Therapy Dogs to Superbugs

Therapy Dogs to Superbugs

Ella Ward

Children who spend a lot of time with dogs may be infected with superbugs. Studies say that dogs may cause an infection risk to dog-lovers with weakened immune systems.


Therapy dogs provide affection and protection to individuals in hospitals, retirement homes, and nursing homes. They help people who have learning difficulties and are faced with numerous stressful situations. These dogs definitely love to socialize with humans!

Superbugs are strains of bacteria that have become resistant to antibiotic drugs. Each year, these drug-resistant bacteria infect more than 2 million people. At least 23,000 people, according to the U.S Centers for Disease Control and Prevention (CDC), have been killed. Tuberculosis, staph infection, and gonorrhea are a few examples of the impact superbugs have on human health. Superbugs not only affect people, but they are also attacking therapy dogs.


Informing children about a topic like this is necessary. Sophia Kutchi, a freshman, suggests, “You could put up posters or when the therapy dogs come, they could talk about it before you come visit.”


Even though therapy dogs ease anxiety and stress, there have been numerous reports of superbug MRSA on healthy-looking therapy dogs.


“Whether covered in fur, feathers or scales, animals have the potential to carry germs that make people sick,” said Casey Barton Behravesh of the Centers for Disease Control and Prevention.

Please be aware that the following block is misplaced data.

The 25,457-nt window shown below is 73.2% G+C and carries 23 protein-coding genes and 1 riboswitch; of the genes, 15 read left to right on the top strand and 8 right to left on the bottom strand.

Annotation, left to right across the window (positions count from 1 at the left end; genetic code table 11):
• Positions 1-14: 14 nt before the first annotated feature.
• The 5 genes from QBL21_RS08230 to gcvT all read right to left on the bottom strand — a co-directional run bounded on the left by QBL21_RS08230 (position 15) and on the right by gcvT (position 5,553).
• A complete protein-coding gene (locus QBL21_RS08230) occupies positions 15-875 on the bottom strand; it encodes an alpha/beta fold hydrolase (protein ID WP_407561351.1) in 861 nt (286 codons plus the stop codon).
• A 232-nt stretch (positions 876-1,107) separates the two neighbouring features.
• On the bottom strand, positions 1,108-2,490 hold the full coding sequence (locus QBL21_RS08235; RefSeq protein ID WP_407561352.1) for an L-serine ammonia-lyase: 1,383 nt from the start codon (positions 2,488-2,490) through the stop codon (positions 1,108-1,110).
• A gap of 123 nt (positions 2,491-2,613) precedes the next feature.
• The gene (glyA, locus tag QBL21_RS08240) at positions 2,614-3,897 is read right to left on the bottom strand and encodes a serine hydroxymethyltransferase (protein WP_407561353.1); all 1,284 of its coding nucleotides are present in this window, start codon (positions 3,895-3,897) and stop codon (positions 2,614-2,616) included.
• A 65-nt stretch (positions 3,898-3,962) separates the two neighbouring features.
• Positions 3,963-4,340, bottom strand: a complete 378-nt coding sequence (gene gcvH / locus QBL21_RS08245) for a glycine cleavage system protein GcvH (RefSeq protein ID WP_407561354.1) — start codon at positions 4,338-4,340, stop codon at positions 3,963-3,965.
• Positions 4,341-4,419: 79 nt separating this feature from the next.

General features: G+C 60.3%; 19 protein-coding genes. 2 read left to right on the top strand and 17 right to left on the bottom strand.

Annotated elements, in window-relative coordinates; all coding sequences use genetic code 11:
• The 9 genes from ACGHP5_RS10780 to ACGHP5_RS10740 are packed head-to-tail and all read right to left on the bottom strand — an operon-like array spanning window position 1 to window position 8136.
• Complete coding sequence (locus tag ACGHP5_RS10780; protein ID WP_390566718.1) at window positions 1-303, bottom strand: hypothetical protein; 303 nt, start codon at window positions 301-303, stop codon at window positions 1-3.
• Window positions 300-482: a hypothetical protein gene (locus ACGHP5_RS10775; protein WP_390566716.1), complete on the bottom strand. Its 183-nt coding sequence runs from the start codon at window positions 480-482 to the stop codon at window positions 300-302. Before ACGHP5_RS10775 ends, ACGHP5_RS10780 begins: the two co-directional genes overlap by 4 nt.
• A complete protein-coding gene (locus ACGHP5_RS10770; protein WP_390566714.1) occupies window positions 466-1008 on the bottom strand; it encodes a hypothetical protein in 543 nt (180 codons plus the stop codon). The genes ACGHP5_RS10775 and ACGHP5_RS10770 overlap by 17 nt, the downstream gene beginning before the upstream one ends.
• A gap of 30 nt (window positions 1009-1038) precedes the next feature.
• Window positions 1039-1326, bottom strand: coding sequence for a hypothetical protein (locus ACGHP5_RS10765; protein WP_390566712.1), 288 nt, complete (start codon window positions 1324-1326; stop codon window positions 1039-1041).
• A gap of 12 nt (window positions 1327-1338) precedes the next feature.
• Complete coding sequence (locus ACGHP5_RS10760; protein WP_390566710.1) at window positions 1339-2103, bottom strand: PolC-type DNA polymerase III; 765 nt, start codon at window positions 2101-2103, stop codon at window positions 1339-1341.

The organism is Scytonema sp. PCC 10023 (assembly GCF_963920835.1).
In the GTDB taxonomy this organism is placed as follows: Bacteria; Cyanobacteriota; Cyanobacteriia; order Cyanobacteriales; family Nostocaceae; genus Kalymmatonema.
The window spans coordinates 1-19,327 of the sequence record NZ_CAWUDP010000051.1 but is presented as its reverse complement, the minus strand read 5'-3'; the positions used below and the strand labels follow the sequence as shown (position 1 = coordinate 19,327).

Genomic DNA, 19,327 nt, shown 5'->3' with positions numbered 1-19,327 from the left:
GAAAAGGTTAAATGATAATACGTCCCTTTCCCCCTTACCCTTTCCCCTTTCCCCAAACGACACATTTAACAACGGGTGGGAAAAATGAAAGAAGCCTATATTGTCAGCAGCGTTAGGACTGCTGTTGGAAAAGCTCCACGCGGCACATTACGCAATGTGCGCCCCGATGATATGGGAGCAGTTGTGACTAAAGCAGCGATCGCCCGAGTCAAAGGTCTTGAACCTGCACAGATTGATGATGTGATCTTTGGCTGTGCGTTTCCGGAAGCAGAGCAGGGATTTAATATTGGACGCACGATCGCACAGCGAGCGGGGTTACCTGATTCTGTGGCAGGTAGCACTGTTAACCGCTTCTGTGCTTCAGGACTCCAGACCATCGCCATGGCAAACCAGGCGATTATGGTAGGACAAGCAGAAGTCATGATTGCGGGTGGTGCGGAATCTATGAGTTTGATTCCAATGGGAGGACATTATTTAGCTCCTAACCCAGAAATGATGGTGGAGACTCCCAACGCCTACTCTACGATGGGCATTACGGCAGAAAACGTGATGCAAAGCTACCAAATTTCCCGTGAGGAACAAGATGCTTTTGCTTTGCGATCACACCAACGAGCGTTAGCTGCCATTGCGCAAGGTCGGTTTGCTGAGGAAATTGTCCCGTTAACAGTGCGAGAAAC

Methicillin-resistant Staphylococcus aureus bacteria (MRSA), often live on the skin and without causing symptoms. They become more dangerous when they enter the bloodstream, destroying heart valves or causing other damages. Studies have shown that MRSA is tied to 11,000 deaths in the U.S each year.


The more time kids spend with therapy dogs, the more bacteria they could be exposed to.


Hospitals believe that it is a person-to-person transmission, although, it happens through contact with fur. Researchers commented that the dogs were generally clean of MRSA when they came to the hospital, but it was picked up from patients or other people.


Under hospital protocol, the dogs must be bathed within a day of the visit with special shampoo. They must be checked for wounds or other health problems. They have the dogs patted down with disinfecting wipes every ten minutes at the hospital. Children are ordered to use hand sanitizer before and after visits. These steps to prevent the issue have dramatically decreased the bacteria levels on the therapy dogs and there are hopes that each cleaning will reduce any risk of superbug infection.


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